Today’s post about how to pack before studying abroad is by campus correspondent Connie Ip. Find out how you can become a campus correspondent, too!
When I moved out of my dormitory in May, I looked at my three bulging pieces of luggage that were packed with all the clothing and items I brought with me to college. I was going to study abroad in France for a year; no way was I going to drag them all with me halfway around the world.
A few questions ran through my head: Which suitcases should I bring? How many? One or two? What will I need? What can I do without? What would I miss?
Okay, so it was more than a few questions. I had many thoughts and doubts as to what I was going to bring.
Keep It Simple When You Pack for Abroad
Packing for a semester or year abroad is an art. It takes time, thought and reflection. The first things I thought of were the items that I usually rely on: shirts, sweaters, jackets and pants that I often wore. Identifying those staple items helped me prioritize my packing list, and I ended up bringing much less than I had to. The less I had to pack in my luggage, the better.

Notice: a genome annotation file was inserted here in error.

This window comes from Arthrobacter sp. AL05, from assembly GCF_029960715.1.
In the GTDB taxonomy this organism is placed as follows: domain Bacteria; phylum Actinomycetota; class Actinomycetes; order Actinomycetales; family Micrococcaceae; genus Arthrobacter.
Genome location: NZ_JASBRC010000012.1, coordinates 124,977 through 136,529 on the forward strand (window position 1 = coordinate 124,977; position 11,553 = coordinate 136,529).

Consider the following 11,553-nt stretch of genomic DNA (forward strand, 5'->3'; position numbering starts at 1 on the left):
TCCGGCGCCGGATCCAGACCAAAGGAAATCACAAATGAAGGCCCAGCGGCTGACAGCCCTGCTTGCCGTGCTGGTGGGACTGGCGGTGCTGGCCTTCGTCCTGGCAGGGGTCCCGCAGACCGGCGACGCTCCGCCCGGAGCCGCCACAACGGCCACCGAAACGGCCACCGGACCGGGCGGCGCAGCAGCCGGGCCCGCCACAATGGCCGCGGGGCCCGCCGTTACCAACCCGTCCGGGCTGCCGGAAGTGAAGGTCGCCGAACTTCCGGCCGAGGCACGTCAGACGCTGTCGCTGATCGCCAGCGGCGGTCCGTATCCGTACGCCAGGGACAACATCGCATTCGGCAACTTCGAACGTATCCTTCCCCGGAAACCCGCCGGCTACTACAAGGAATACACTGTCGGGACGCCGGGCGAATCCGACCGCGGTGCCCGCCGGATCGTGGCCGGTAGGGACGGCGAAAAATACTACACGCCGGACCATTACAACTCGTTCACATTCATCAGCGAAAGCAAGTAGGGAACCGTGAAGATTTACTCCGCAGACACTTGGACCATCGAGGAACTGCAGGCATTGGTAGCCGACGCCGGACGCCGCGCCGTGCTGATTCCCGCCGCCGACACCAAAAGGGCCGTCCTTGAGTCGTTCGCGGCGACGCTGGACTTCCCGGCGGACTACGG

(And one more note: Airlines have restrictions on the amount of luggage you can bring and its weight. Unless you want to pay hefty fees for them, do yourself a favor and pack lightly. The rule of thumb was to keep it simple.)
The first step to packing is to ask yourself the same questions I did. One thing to consider is your destination: Where are you going? What is the weather like? Since I was traveling to the south of France, I knew the weather was going to be warm and that there would be no need for a heavy down coat and bulky sweaters. (I packed them in any case because I anticipated needing them when I traveled to colder regions.)
However, if you’re spending the semester in a country like Norway or Switzerland, you will definitely need that toasty winter gear.
Pack the essentials first. You will be surprised about how little you need. In retrospect, I am glad that I was such a minimalist.
I also recommend that you buy your toiletries before leaving. I stocked up on toiletries so I would not have to purchase them abroad, where they tend to be more expensive than they should be, especially if you are in the euro zone. I packed two economy-size bottles of shampoo and conditioner, a large bottle of contact lenses solution, packets of toothbrushes, and more. Pack your prescription medicine and eyewear, if applicable.
Bottom line: Just take what you need and what you know you will use. Simplicity is golden!
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